There is a song which is sung relatively often at St. Peter’s Church in Ashton-under-Lyne. It starts like this:
‘Deep is the darkness that covers the earth, oppression, injustice and pain. Nations are slipping in hopeless despair. ………’
While the song goes on to call on Jesus to: ‘Pour out [his] spirit on us today’, the first words of the song have always seemed to me to be a very negative beginning.
The song is based on the words of Isaiah 60:2 …… ‘See, darkness covers the earth and thick darkness is over the peoples, but the LORD rises upon you and his glory appears over you.’
Our experience of life over the end of May and beginning of June seems to be very appropriately summed up in the first words of the song. ‘Deep is the darkness‘ ….. This has been a very difficult time. The bomb in Manchester Arena killed 22 and maimed many more. Two attacks in Kabul, Afghanistan have killed over 100 people and left so very many injured. The attack on a church in Egypt was devastating for the Christian community there. Then came the van and knife attack in Central London. ….
‘Deep is the darkness that covers the earth, oppression, injustice and pain.’
We feel unable to make sense of all that is going on, we feel anger and despair, we grieve for the loss of innocent young lives. Why does God allow these things to happen?
‘Why’ and ‘How could’ questions are important, often they challenge our faith. How could a God of love permit such atrocities to take place? Ultimately, however these questions don’t take us very far, especially when the darkness we encounter is the result of human actions.
We are sentient beings who make our own choices. It is only when we are free to make our choices that love can thrive. It is because we are not automatons that we are free to make mistakes, free to make wrong choices, but also free to love. Freedom allows us to place others ahead of ourselves.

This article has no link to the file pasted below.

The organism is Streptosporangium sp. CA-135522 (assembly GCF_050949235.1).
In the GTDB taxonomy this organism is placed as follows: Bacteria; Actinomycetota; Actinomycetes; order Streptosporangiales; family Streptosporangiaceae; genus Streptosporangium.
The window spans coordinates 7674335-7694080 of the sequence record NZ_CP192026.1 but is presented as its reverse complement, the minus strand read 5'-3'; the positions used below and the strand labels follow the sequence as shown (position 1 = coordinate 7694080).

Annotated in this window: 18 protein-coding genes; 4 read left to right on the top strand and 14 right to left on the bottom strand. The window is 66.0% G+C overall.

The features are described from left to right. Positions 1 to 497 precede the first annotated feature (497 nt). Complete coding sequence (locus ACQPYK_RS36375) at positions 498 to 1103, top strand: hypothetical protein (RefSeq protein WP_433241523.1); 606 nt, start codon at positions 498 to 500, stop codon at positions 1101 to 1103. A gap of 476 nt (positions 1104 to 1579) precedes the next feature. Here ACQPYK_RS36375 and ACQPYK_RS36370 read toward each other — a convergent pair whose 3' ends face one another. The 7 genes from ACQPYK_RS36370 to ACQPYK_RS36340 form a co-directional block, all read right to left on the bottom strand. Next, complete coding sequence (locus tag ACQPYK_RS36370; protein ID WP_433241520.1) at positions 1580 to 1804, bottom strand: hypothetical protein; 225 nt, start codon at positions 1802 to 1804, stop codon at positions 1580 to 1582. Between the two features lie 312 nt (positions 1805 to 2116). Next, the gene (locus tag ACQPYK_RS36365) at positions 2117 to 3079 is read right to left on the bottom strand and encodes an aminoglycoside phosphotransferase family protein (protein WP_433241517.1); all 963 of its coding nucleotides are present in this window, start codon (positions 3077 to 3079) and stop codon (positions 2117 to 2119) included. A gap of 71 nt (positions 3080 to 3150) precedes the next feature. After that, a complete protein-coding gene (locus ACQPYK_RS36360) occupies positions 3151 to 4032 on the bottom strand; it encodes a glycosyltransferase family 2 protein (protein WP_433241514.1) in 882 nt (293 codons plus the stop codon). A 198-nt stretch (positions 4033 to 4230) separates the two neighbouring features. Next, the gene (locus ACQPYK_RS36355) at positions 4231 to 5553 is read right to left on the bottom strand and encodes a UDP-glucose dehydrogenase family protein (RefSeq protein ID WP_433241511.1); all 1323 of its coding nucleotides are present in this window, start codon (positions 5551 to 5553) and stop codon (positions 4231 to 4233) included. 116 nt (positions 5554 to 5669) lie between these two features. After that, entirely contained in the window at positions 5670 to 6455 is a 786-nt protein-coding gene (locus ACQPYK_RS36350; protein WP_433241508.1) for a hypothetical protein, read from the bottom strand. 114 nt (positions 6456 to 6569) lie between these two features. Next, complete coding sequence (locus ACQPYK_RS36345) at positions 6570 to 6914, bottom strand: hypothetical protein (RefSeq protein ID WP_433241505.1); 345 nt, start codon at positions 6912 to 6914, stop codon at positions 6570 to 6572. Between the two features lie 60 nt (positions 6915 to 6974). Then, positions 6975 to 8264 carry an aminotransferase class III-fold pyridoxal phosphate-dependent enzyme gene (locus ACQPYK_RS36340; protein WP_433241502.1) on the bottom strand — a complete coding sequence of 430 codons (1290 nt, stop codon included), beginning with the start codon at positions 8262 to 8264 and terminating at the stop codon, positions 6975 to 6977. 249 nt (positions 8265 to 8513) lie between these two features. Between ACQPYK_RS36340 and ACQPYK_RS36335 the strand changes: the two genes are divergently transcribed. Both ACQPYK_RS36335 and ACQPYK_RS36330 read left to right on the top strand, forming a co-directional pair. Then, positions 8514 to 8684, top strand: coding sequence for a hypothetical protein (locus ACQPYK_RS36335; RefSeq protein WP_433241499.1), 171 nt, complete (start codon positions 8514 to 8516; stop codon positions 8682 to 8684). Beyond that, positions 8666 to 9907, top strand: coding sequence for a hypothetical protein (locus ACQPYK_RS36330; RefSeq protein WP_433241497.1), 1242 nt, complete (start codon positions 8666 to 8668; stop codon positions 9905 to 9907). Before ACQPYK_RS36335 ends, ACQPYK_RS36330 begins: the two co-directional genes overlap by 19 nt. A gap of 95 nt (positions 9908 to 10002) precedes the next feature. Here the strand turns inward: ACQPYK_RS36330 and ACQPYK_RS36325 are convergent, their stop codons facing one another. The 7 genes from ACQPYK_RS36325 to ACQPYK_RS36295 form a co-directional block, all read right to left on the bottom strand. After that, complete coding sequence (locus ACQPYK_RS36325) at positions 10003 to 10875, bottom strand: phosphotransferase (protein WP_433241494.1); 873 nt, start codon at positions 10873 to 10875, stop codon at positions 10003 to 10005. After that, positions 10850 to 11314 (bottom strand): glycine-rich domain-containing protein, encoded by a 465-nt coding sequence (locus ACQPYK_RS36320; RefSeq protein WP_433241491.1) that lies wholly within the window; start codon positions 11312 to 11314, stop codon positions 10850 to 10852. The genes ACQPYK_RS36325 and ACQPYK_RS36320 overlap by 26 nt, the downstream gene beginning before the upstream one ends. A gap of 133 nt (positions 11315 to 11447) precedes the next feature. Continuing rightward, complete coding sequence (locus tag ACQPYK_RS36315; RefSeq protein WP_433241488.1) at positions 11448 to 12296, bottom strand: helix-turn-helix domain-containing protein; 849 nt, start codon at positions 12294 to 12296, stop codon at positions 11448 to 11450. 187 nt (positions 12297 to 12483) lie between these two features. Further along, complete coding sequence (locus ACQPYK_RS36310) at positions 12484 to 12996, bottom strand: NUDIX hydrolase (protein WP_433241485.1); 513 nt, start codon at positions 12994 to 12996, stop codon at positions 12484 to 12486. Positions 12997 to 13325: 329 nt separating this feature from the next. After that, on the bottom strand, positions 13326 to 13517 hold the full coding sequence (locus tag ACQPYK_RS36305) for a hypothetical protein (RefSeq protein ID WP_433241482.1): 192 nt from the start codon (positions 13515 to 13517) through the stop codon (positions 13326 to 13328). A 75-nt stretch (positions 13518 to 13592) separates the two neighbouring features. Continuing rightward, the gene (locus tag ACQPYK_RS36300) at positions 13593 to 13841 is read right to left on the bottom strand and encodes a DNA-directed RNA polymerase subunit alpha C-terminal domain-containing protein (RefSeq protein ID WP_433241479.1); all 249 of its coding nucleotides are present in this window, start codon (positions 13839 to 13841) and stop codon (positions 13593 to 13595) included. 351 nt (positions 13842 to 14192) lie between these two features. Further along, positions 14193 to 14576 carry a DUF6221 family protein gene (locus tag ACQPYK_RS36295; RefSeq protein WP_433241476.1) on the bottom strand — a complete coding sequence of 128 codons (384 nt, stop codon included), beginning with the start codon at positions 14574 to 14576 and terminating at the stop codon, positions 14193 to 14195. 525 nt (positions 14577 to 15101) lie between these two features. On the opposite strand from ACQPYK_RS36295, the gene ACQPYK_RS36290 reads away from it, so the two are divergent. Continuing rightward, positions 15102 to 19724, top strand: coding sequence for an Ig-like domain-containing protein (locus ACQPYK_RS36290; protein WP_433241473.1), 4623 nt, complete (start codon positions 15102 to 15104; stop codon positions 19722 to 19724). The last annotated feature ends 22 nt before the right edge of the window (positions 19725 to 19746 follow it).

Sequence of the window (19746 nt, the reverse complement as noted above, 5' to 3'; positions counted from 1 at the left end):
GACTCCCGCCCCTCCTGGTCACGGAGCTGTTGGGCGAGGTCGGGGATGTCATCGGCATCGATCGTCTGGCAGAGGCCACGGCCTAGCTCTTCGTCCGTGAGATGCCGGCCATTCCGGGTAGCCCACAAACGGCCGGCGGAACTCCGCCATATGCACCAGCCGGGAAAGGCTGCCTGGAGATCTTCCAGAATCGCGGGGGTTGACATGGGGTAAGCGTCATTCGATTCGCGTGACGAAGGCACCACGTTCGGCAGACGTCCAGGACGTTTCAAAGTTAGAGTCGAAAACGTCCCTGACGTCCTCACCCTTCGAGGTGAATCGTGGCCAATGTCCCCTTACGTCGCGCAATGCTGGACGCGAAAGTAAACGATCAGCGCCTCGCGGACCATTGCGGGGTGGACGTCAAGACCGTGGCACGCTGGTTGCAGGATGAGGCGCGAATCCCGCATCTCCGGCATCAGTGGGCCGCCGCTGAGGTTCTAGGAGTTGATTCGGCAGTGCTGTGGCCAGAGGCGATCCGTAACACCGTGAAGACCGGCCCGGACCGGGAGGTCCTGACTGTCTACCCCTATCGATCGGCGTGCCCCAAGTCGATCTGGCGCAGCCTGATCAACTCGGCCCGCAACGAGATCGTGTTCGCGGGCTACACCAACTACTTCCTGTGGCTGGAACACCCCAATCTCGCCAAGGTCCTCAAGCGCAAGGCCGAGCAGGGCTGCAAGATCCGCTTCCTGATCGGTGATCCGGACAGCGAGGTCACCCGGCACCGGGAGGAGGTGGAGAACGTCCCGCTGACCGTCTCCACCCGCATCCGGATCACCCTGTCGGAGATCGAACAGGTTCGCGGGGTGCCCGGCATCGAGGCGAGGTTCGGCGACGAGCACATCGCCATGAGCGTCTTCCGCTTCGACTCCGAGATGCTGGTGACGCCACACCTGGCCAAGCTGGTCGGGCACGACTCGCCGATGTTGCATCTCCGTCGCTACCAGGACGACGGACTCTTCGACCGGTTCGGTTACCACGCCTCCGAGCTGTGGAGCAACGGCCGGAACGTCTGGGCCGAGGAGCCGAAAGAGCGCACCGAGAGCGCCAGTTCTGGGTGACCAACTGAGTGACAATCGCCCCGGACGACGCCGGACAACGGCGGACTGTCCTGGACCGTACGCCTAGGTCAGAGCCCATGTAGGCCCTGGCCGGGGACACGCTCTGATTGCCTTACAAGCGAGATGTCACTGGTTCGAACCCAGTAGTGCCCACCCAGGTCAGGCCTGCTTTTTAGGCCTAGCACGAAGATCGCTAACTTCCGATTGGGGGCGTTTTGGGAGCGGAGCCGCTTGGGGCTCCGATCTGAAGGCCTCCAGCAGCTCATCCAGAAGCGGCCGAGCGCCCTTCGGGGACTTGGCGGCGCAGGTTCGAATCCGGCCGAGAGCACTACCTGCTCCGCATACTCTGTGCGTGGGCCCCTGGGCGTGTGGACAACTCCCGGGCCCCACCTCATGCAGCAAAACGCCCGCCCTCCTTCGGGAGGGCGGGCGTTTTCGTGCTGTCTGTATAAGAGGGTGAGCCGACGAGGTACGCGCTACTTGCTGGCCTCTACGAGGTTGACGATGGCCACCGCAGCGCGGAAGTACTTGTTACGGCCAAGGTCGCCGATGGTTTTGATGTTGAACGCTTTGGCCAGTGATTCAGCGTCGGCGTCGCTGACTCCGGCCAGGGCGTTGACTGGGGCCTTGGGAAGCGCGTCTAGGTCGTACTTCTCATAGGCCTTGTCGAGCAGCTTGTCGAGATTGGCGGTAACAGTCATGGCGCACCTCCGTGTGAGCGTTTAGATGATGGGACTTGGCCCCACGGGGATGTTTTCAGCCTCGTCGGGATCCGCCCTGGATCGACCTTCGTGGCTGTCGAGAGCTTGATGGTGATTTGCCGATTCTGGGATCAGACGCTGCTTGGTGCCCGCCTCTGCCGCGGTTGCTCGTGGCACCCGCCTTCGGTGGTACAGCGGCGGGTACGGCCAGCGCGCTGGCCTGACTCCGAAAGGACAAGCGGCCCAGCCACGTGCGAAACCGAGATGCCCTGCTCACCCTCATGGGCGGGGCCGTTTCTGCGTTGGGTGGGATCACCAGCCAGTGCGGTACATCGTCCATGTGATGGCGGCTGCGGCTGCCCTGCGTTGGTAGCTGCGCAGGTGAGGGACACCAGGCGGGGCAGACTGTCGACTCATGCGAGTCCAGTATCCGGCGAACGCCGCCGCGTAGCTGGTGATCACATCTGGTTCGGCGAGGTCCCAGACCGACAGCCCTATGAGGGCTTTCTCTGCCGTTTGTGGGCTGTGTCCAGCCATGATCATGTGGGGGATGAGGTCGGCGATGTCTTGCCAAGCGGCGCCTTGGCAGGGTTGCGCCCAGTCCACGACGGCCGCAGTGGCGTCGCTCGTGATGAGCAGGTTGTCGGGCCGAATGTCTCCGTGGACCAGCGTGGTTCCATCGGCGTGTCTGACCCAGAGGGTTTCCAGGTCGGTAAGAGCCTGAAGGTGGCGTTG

Love, peace and joy are offered to us as we faithfully follow Jesus. It is when we look elsewhere for meaning, that we open ourselves up to the darkness. It is when we think that we know best that we lose sight of the light and allow the darkness in.
The song goes on to say: ‘Come Lord Jesus, … pour out Your spirit on us today. May now Your church rise with power and love, [your] glorious gospel proclaim. In every nation salvation will come to those who believe in Your name. Help us bring light to this world. ….’
No doubt you watched some of the concert held at Old Trafford Cricket Ground on Sunday 4th June. The call from so many of the artists at that event was for love to triumph over darkness and hatred.
Just as darkness only thrives where there is no light, so hatred only wins where love is absent. Perhaps it was no coincidence that the 4th June was Pentecost, the day when we celebrate the gift of the Holy Spirit to the first disciples. It is the Holy Spirit at work in each of us that enables us to love others, to place their needs first. It is the Holy Spirit who enables us to be those who bring light into the darkest places. It is the Holy Spirit that reassures us that we are loved, that we are safe in God’s loving embrace. It is the Holy Spirit who sets us free to love others because we are sure that we are loved.
The better questions are not, ‘Why’ or ‘How could …’ questions. The better questions are ‘What next’ questions: What can we do to overcome hatred with love in our own communities? What can we do to shed light into the darkest places of our own lives and communities? What can I do to ensure that I do not act out of envy or hatred, but rather act out of love?
“Do not be dismayed by the brokenness of the world. All things break. And all things can be mended. Not with time, as they say, but with intention. So go. Love intentionally, extravagantly, unconditionally. The broken world waits in darkness for the light that is you.